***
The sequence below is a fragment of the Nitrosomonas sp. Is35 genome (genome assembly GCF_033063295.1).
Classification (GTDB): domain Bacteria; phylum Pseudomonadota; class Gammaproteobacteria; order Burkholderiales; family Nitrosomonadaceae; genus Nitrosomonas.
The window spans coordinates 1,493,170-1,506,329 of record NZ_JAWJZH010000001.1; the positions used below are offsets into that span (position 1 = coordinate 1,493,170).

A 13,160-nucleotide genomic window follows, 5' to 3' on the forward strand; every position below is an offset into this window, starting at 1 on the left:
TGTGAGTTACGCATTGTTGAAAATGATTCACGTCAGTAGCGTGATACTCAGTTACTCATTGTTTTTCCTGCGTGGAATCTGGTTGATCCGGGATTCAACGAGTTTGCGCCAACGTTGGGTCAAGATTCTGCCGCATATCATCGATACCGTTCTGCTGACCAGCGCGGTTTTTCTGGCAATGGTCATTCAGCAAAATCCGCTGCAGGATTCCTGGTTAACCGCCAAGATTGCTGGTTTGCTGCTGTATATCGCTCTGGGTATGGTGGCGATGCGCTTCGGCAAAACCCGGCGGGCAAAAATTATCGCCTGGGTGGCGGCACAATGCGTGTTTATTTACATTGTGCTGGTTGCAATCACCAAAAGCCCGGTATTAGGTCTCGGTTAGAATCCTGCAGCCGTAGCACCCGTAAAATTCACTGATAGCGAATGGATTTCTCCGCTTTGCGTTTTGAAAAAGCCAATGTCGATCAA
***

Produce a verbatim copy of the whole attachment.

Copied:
The sequence below is a fragment of the Nitrosomonas sp. Is35 genome (genome assembly GCF_033063295.1).
Classification (GTDB): domain Bacteria; phylum Pseudomonadota; class Gammaproteobacteria; order Burkholderiales; family Nitrosomonadaceae; genus Nitrosomonas.
The window spans coordinates 1,493,170-1,506,329 of record NZ_JAWJZH010000001.1; the positions used below are offsets into that span (position 1 = coordinate 1,493,170).

A 13,160-nucleotide genomic window follows, 5' to 3' on the forward strand; every position below is an offset into this window, starting at 1 on the left:
TGTGAGTTACGCATTGTTGAAAATGATTCACGTCAGTAGCGTGATACTCAGTTACTCATTGTTTTTCCTGCGTGGAATCTGGTTGATCCGGGATTCAACGAGTTTGCGCCAACGTTGGGTCAAGATTCTGCCGCATATCATCGATACCGTTCTGCTGACCAGCGCGGTTTTTCTGGCAATGGTCATTCAGCAAAATCCGCTGCAGGATTCCTGGTTAACCGCCAAGATTGCTGGTTTGCTGCTGTATATCGCTCTGGGTATGGTGGCGATGCGCTTCGGCAAAACCCGGCGGGCAAAAATTATCGCCTGGGTGGCGGCACAATGCGTGTTTATTTACATTGTGCTGGTTGCAATCACCAAAAGCCCGGTATTAGGTCTCGGTTAGAATCCTGCAGCCGTAGCACCCGTAAAATTCACTGATAGCGAATGGATTTCTCCGCTTTGCGTTTTGAAAAAGCCAATGTCGATCAA